The exhibition is located on Level 2 of Case-Geyer, in the cases near the central stair. Please stop by and visit.
The Special Collections department invites you to check out our Summer 2010 exhibit of early postcards of Colgate (on Level 2 at Case).
It’s interesting to note that these are printed color images of Colgate, a technology that was not common to American postcard publishers until around 1930. All of the cards in this exhibit date from prior to or just after the First World War — that is, prior to 1919. How is this possible? As it happened, German printers were far ahead of the rest of the printing world in their ability to print colored cards. The original images for each card were obviously made in Hamilton, then shipped to Germany to be transferred to linen cards.
The postcards depict a Colgate both familiar and foreign. Whitnall field has stood the test of time, but what happened to the old Gymnasium that used to stand next to it, where J.C.C. is now? Are those bushy things next to Taylor Lake the same towering willows we walk past today?
We hope you’ll stop by and enjoy the exhibit, explore the images and find out what strikes you as the biggest change, and what has remained the same on our beautiful campus.
The new exhibit on Level 2 of Case-Geyer includes books, photographs, letters, and illustrations from the Victorian age. There are some Aubrey Beardsley illustrations, and Oscar Wilde letters, a 1st edition copy of On the Origin of the Species with a photogravure of Darwin by Julia Margaret Cameron, and many fine examples of the book arts.
There are two new movies coming out this Spring about this time period, Creation (about Darwin and the theory of evolution) and The Young Victoria. If you’re interested in them, you might check out the exhibit to immerse yourself a little further in Victoriana.
Photographs, cartoons, and other ephemera of George Bernard Shaw, all taken from the Richard S. Weiner Shaw Collection. The exhibit features photographs taken by Shaw, one of his many photographic diaries, photographs by noted photographers such as Steichen and Karsh, cartoons by Max Beerbohm, and other amusing items, including a photograph of Shaw and William Crawshaw, former Colgate dean and professor of English. It will be on view at Case Library and Geyer Center for Information Technology from October 15th until December 1.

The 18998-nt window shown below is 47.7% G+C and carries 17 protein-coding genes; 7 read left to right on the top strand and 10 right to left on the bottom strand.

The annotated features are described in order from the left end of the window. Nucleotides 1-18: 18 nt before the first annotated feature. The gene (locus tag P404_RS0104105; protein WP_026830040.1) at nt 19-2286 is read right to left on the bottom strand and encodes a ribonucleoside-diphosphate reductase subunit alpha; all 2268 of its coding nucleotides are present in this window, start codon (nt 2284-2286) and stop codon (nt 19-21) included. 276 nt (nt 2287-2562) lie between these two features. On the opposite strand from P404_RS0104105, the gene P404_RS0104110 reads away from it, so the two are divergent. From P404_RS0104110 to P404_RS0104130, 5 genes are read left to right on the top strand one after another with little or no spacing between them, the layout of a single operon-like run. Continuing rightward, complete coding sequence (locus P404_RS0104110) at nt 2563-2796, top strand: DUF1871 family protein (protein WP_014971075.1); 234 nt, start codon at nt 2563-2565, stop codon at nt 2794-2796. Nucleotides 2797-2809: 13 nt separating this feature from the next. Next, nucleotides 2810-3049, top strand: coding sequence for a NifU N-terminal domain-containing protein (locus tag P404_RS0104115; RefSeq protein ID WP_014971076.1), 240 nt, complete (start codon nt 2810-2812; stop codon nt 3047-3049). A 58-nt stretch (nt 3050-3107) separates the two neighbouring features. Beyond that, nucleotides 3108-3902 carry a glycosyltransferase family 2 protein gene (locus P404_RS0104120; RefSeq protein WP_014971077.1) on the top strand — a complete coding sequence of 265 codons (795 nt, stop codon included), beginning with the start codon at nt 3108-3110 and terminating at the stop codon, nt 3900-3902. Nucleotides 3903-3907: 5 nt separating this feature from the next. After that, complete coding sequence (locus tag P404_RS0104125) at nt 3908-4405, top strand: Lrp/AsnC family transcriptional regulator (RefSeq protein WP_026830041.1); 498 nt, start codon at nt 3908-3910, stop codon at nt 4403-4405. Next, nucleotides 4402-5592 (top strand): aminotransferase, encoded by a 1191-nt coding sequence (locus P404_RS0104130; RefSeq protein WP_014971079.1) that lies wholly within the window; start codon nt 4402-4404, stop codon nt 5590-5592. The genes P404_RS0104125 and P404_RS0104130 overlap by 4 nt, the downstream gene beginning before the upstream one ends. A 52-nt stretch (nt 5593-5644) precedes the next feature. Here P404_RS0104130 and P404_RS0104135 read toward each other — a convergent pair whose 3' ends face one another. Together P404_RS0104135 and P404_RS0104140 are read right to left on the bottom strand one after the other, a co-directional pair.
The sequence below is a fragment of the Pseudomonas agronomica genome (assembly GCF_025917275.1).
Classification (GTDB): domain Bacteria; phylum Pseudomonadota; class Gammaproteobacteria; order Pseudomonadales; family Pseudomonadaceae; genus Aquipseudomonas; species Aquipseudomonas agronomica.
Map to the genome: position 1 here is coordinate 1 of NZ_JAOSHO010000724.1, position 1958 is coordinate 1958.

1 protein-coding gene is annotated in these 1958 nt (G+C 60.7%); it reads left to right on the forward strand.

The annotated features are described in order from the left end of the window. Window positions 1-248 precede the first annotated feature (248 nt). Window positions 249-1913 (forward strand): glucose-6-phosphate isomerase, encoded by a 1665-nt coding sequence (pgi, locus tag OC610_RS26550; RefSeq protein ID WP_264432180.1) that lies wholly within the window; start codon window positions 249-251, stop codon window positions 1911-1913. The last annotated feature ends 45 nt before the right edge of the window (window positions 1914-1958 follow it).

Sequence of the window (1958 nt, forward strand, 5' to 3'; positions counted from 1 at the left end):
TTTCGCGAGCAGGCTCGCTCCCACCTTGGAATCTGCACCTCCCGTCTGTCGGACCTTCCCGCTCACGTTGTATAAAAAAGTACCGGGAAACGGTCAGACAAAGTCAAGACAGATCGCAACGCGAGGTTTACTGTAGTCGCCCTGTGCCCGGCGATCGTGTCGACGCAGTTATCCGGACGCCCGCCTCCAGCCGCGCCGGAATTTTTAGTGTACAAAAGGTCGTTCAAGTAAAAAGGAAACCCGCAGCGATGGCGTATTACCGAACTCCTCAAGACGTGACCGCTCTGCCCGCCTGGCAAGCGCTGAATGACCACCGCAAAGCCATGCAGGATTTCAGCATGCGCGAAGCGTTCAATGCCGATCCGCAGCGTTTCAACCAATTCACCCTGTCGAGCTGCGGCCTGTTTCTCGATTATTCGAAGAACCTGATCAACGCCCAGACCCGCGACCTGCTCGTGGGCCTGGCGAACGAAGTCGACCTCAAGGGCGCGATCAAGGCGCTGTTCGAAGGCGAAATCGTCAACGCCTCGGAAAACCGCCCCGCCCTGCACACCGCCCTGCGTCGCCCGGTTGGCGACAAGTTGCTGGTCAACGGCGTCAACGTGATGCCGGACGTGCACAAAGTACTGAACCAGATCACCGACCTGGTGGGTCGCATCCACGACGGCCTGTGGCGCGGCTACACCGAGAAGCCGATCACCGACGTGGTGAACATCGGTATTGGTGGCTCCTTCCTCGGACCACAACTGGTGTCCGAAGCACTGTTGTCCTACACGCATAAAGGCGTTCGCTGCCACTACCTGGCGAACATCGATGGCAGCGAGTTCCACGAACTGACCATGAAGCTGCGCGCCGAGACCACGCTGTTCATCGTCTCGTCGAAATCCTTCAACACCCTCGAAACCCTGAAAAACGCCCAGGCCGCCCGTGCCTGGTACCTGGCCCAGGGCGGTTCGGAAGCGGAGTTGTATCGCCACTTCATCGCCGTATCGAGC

A corresponding article on Shaw appears in the Colgate Scene, Summer 2009, based on materials from Special Collections along with an interview with Carl Peterson, Head of Special Collections and University Archivist.
The attached photograph is Shaw and Sir Robert Ho Tung (right), the Hong Kong industrialist and philanthropist, and grandfather of Colgate alumnus and benefactor Robert H.N. Ho ’56.
Mrs. James C. Colgate was one of the original 500 subscribers who helped finance Curtis’ decade-long expedition in the American west and northwest. She gave this collection to Colgate in the 1950′s. The set consists of 20 encyclopedia volumes, all on display, along with 20 portfolio volumes of larger photogravures. A selection of these larger images is currently on display at the Picker Gallery.
Carl Peterson, Special Collections Librarian, has created a display in the cases outside of Special Collections on Level 2 of Case-Geyer of election materials over the years with a particular look at the Theodore and Franklin D. Roosevelt campaigns.
A web page describing the art from the collection of Paul Schupf on exhibit in Case-Geyer has been created.
date: Thursday, May 29, 2008